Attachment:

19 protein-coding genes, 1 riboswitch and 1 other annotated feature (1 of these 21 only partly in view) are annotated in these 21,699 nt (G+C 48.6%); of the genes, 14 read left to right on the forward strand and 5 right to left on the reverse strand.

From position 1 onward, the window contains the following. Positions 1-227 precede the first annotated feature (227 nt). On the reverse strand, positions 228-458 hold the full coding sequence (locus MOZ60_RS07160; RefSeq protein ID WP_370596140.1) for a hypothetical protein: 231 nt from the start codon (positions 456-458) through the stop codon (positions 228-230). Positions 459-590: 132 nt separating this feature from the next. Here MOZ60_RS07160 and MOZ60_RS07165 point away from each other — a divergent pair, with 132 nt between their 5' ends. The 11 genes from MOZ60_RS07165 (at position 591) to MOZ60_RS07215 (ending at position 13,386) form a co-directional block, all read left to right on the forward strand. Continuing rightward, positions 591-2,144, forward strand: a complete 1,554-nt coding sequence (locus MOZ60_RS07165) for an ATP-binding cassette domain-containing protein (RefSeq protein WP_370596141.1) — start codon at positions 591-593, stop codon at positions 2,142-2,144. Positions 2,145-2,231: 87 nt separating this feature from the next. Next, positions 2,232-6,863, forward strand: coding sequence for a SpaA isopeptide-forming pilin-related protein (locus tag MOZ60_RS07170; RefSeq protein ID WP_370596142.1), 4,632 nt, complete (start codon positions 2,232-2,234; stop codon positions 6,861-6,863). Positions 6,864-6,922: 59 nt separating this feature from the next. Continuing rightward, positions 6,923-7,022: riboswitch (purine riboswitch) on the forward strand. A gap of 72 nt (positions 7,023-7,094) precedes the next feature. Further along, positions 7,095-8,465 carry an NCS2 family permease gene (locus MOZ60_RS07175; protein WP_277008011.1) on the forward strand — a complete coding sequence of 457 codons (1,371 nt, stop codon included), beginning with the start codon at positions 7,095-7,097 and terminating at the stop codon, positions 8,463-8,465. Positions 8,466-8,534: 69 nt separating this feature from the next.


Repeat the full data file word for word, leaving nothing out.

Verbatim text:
19 protein-coding genes, 1 riboswitch and 1 other annotated feature (1 of these 21 only partly in view) are annotated in these 21,699 nt (G+C 48.6%); of the genes, 14 read left to right on the forward strand and 5 right to left on the reverse strand.

From position 1 onward, the window contains the following. Positions 1-227 precede the first annotated feature (227 nt). On the reverse strand, positions 228-458 hold the full coding sequence (locus MOZ60_RS07160; RefSeq protein ID WP_370596140.1) for a hypothetical protein: 231 nt from the start codon (positions 456-458) through the stop codon (positions 228-230). Positions 459-590: 132 nt separating this feature from the next. Here MOZ60_RS07160 and MOZ60_RS07165 point away from each other — a divergent pair, with 132 nt between their 5' ends. The 11 genes from MOZ60_RS07165 (at position 591) to MOZ60_RS07215 (ending at position 13,386) form a co-directional block, all read left to right on the forward strand. Continuing rightward, positions 591-2,144, forward strand: a complete 1,554-nt coding sequence (locus MOZ60_RS07165) for an ATP-binding cassette domain-containing protein (RefSeq protein WP_370596141.1) — start codon at positions 591-593, stop codon at positions 2,142-2,144. Positions 2,145-2,231: 87 nt separating this feature from the next. Next, positions 2,232-6,863, forward strand: coding sequence for a SpaA isopeptide-forming pilin-related protein (locus tag MOZ60_RS07170; RefSeq protein ID WP_370596142.1), 4,632 nt, complete (start codon positions 2,232-2,234; stop codon positions 6,861-6,863). Positions 6,864-6,922: 59 nt separating this feature from the next. Continuing rightward, positions 6,923-7,022: riboswitch (purine riboswitch) on the forward strand. A gap of 72 nt (positions 7,023-7,094) precedes the next feature. Further along, positions 7,095-8,465 carry an NCS2 family permease gene (locus MOZ60_RS07175; protein WP_277008011.1) on the forward strand — a complete coding sequence of 457 codons (1,371 nt, stop codon included), beginning with the start codon at positions 7,095-7,097 and terminating at the stop codon, positions 8,463-8,465. Positions 8,466-8,534: 69 nt separating this feature from the next.